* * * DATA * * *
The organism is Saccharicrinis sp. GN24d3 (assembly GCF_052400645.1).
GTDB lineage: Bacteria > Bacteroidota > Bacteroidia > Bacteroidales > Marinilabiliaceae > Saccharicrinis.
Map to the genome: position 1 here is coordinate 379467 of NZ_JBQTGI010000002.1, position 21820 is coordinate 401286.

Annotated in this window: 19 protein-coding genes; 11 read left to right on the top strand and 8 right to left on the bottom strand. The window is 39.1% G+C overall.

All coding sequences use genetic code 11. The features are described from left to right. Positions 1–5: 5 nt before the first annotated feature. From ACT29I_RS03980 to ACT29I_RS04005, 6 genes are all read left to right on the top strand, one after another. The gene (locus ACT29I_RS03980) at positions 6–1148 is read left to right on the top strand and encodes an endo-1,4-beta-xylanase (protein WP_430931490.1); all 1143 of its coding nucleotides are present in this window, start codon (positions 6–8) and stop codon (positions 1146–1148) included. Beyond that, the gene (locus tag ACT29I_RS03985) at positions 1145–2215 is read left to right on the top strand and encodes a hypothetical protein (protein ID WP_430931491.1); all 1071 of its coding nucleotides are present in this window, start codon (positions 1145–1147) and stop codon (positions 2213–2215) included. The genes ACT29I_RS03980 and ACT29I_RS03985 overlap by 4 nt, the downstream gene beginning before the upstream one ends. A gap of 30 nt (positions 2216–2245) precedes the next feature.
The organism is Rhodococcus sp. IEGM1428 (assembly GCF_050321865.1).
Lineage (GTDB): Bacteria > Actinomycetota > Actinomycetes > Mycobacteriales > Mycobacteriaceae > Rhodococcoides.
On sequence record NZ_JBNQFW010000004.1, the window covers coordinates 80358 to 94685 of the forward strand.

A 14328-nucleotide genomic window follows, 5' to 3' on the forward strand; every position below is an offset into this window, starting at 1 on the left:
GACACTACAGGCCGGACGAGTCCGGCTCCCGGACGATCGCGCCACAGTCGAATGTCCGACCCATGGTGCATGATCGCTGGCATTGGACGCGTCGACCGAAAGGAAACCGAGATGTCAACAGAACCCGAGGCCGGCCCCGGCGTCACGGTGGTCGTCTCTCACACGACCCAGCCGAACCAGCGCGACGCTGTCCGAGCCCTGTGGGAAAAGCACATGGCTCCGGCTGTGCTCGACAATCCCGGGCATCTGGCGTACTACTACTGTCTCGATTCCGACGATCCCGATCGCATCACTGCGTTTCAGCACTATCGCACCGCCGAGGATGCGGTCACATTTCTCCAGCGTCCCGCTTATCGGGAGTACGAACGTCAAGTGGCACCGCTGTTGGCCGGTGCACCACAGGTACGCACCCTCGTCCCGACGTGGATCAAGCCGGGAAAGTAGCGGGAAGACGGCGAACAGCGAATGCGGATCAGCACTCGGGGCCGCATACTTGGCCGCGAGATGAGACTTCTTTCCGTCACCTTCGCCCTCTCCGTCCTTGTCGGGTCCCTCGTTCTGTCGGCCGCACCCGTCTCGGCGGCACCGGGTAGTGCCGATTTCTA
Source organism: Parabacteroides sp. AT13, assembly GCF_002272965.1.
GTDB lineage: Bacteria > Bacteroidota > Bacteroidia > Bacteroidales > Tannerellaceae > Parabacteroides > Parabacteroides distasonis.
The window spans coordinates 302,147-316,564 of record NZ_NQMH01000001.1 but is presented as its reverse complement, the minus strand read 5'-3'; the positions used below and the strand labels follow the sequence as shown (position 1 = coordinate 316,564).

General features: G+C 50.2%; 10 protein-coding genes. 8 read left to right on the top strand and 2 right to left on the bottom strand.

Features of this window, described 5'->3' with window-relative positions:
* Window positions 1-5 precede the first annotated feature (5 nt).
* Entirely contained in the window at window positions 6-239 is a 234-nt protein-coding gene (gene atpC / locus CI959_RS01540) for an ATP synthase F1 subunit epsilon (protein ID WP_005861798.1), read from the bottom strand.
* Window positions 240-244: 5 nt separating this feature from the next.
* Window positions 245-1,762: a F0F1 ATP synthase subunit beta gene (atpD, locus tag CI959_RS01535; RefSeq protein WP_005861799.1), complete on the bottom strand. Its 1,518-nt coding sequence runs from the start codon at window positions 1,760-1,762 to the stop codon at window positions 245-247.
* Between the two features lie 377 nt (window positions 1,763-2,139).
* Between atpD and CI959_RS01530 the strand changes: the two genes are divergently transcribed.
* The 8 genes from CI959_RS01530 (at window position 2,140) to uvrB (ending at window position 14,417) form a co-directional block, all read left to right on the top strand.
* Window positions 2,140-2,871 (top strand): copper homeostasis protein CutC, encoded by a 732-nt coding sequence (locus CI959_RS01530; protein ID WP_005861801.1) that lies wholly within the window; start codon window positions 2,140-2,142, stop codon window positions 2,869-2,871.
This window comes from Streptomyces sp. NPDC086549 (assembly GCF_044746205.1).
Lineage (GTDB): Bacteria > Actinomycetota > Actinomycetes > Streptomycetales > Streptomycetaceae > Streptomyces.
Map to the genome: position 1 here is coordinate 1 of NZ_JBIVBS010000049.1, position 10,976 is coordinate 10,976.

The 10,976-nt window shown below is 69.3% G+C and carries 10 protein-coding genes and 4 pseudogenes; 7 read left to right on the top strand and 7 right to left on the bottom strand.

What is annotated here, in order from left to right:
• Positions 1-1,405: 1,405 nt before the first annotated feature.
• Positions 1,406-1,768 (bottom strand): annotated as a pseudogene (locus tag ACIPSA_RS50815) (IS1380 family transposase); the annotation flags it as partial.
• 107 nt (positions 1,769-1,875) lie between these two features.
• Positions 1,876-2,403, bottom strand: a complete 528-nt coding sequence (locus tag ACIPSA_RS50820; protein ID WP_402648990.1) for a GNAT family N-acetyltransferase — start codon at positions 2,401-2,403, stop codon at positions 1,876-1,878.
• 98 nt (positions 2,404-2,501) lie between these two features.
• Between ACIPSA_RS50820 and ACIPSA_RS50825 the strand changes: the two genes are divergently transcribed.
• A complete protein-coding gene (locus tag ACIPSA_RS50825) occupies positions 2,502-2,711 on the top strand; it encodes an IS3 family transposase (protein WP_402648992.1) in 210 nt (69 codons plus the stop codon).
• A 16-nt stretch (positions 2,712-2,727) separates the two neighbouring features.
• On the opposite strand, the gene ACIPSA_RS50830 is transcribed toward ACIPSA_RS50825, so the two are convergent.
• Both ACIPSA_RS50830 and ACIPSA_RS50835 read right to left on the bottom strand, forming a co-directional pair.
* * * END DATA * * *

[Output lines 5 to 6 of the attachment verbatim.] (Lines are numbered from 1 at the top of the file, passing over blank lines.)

All coding sequences use genetic code 11. The features are described from left to right. Positions 1–5: 5 nt before the first annotated feature. From ACT29I_RS03980 to ACT29I_RS04005, 6 genes are all read left to right on the top strand, one after another. The gene (locus ACT29I_RS03980) at positions 6–1148 is read left to right on the top strand and encodes an endo-1,4-beta-xylanase (protein WP_430931490.1); all 1143 of its coding nucleotides are present in this window, start codon (positions 6–8) and stop codon (positions 1146–1148) included. Beyond that, the gene (locus tag ACT29I_RS03985) at positions 1145–2215 is read left to right on the top strand and encodes a hypothetical protein (protein ID WP_430931491.1); all 1071 of its coding nucleotides are present in this window, start codon (positions 1145–1147) and stop codon (positions 2213–2215) included. The genes ACT29I_RS03980 and ACT29I_RS03985 overlap by 4 nt, the downstream gene beginning before the upstream one ends. A gap of 30 nt (positions 2216–2245) precedes the next feature.
The organism is Rhodococcus sp. IEGM1428 (assembly GCF_050321865.1).